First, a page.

Nicole M. Grida


In Cone v. Bell, the U.S. Court of Appeals for the Sixth Circuit overruled the District Court's denial of a prisoner's habeas corpus petition. The Sixth Circuit held that the jury relied on an unconstitutional statutory aggravating factor in its decision to impose the death sentence.

Accordingly, the Sixth Circuit remanded the case with instructions to grant the habeas corpus petition, thereby vacating Cone's death sentence. After convicting Gary Bradford Cone of two counts of first degree murder for brutally killing an elderly couple, the jury sentenced Cone to death. The jury found four aggravating factors were present, including, in particular, that the murders were "especially heinous, atrocious and cruel." In his habeas corpus petition, Cone argued that the terms "heinous, atrocious and cruel" were unconstitutionally vague. On appeal, the Sixth Circuit was asked to decide whether Cone's death sentence violated the Eighth Amendment's prohibition against cruel and unusual punishment.

Before addressing Cone's Eighth Amendment challenge, the Sixth Circuit resolved two key preliminary issues. First, the court held that under Tennessee law, the Tennessee Supreme Court implicitly reviews a death sentence for arbitrariness, regardless of whether the challenge is explicitly asserted by the petitioner. Second, the court held that although the petitioner did not explicitly raise an Eighth Amendment claim in his first petition for post-conviction relief, the issue had been implicitly reviewed by the Tennessee Supreme Court. Accordingly, Cone's Eighth Amendment challenge had not been "procedurally defaulted" and, therefore, was a valid consideration for the court.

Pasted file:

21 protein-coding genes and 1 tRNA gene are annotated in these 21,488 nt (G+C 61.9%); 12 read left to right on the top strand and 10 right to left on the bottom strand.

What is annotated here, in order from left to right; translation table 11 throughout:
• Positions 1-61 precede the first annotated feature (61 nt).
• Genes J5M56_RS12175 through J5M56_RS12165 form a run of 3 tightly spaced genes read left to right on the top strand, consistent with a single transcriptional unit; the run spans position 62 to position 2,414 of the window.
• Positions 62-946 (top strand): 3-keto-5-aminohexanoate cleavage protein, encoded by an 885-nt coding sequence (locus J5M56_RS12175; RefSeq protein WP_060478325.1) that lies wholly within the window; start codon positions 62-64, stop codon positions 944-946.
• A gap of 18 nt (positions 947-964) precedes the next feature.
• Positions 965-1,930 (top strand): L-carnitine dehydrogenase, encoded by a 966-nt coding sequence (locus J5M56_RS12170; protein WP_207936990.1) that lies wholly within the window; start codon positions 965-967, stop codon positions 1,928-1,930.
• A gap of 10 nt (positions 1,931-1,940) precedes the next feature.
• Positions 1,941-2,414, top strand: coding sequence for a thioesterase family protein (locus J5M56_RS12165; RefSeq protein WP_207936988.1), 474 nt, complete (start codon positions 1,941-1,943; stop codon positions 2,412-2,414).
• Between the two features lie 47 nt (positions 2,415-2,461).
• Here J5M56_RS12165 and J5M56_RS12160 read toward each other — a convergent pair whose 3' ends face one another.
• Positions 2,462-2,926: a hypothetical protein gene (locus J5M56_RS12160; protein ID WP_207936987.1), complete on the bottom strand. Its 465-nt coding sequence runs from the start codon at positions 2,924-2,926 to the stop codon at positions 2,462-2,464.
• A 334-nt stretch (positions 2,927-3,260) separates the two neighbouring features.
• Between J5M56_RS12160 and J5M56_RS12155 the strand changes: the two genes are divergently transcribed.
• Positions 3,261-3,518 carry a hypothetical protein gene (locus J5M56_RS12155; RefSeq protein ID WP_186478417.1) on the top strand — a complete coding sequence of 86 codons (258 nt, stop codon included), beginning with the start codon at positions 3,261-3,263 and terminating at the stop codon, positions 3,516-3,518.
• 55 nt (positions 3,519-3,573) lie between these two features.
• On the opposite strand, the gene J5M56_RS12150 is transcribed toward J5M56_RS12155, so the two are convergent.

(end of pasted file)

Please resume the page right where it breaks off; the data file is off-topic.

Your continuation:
After resolving the preliminary issues, the Sixth Circuit analyzed Cone's primary Eighth Amendment claim. Granting Cone's habeas corpus petition, the court held that the Tennessee Supreme Court's implicit decision regarding the constitutionality of the HAC aggravator was contrary to "clearly established" United States Supreme Court precedent existing at the time of Cone's state court conviction. By vacating Cone's death sentence, the Sixth Circuit furthered the primary purpose of the writ of habeas corpus - to ensure that a petitioner's imprisonment is lawful.

Astonishingly, three years earlier, in 2001, the Sixth Circuit had concluded that it was unnecessary to address Cone's vagueness challenge when it determined he was entitled to habeas relief. Taken together theses decisions emphasize that, when reviewing a state prisoner's sentence and conviction for the purposes of a habeas corpus petition, the Federal courts must exercise the utmost care and diligence.

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